Transport select committee member Huw Merriman, who is also Bexhill and Battle MP, asked if GTR was committed to the franchise if it was not making any money from it.

Mr Horton said they were committed to the franchise and delivering on their promises.

‘STAFF NOT TO BLAME’

Earlier in the committee hearing Mick Cash, general secretary at the RMT, said that shortages in train crew were not down to the staff, but were due to ‘poor planning and poor management’.

He explained that GTR had agreed to completely fill the conductor roster by May, as it had been relying on staff working rest days, but this had not happened.

He asked if ‘unofficial industrial action’ was to blame for the current disruption, why over the period of January to April there were 21 conductors off sick leading to 26 cancellations per day, but after the RMT strikes began 36 conductors off sick was leading to 244 cancelled services. He added: “That just does not add up.”

Mr Cash argued that if conductors were replaced with on-board supervisors and the safety aspect of their role was taken away, their worry was that these jobs could be cut or scrapped completely, leaving the driver as the only staff member on a train.

He said that if GTR suspended the proposals, which are due to be introduced in August, with the ‘right environment and the right space they would see if we can come up with a compromise’.

Mr Cash said RMT members were ‘shocked’ at ‘how heavy handed’ GTR had behaved at the start of the dispute.

Responding to the publication of the revised timetable this week Jenny Randerson, Liberal Democrat transport spokesperson, said: “Southern have failed, it is time for the Government to strip them of their franchise.”

Meanwhile Lewes MP Maria Caulfield, who has spoken of her anger at plans in the revised timetable to cut services to a number of towns in her constituency, said: “Southern cannot be allowed to just cut the Seaford branch line with no consultation with Government. Will be asking for franchise removal.”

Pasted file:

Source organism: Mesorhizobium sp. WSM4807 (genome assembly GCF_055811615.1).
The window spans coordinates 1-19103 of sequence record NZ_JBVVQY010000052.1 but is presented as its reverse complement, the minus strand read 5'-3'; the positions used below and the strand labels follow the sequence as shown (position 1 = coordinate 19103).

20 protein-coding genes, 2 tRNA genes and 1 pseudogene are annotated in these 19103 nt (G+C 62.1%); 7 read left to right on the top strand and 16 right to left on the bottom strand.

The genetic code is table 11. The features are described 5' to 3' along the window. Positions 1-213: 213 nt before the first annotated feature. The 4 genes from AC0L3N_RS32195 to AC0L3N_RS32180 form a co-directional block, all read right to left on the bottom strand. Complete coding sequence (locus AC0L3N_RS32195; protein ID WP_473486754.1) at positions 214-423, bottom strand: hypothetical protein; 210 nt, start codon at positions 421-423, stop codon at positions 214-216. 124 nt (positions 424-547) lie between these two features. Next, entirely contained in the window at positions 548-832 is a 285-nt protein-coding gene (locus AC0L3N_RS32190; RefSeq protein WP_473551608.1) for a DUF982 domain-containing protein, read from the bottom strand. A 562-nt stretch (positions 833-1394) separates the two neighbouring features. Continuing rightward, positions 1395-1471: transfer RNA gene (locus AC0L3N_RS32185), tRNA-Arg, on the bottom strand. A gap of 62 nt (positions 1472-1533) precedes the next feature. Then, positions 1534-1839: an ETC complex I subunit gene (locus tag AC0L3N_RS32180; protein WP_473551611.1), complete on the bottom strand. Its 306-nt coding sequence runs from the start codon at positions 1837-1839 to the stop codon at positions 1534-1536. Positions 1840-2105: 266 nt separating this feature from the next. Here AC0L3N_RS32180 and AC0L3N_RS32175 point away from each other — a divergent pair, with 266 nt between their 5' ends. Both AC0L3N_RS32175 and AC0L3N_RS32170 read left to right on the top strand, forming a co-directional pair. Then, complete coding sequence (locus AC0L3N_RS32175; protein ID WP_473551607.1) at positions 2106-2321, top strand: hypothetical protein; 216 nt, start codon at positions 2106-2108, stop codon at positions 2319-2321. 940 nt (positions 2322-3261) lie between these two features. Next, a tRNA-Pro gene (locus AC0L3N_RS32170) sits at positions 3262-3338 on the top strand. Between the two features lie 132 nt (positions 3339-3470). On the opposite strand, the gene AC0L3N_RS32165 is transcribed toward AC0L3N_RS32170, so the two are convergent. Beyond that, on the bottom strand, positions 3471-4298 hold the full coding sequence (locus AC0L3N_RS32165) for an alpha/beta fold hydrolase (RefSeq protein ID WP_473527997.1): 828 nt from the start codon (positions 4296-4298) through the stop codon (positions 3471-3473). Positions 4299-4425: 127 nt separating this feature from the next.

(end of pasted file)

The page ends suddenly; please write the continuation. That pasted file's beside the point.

Meanwhile Simon Kirby, MP for Brighton Kemptown and Peacehaven, added: “The service is in crisis and I am concerned that the amended timetable will cause even more problems. I urge the unions and the company to resolve this dispute which is causing suffering for hundreds and hundreds of commuters in Brighton Kemptown and Peacehaven.”

Explaining the timetable changes, Alex Foulds Southern’s passenger services director, said: “We are introducing this temporary weekday revised timetable with reluctance but it is the best thing we can do for our passengers who have been suffering daily cancellations ever since this dispute with the RMT began, and for which we are sincerely sorry.

“It should give the majority of our passengers a better, more consistent service that they can plan around.

“Whilst our first priority is our passengers, we also understand that this has been a difficult time for our staff. Conductors already know that their jobs are guaranteed, that there will be no reduction in salary and that the independent rail safety body has confirmed our plans are safe.

“Now, after listening to our staff, we have also decided to restore leisure travel benefits. All of this, we believe, should help our staff feel able to return to work and so reduce the issues causing the current high level of train cancellations.”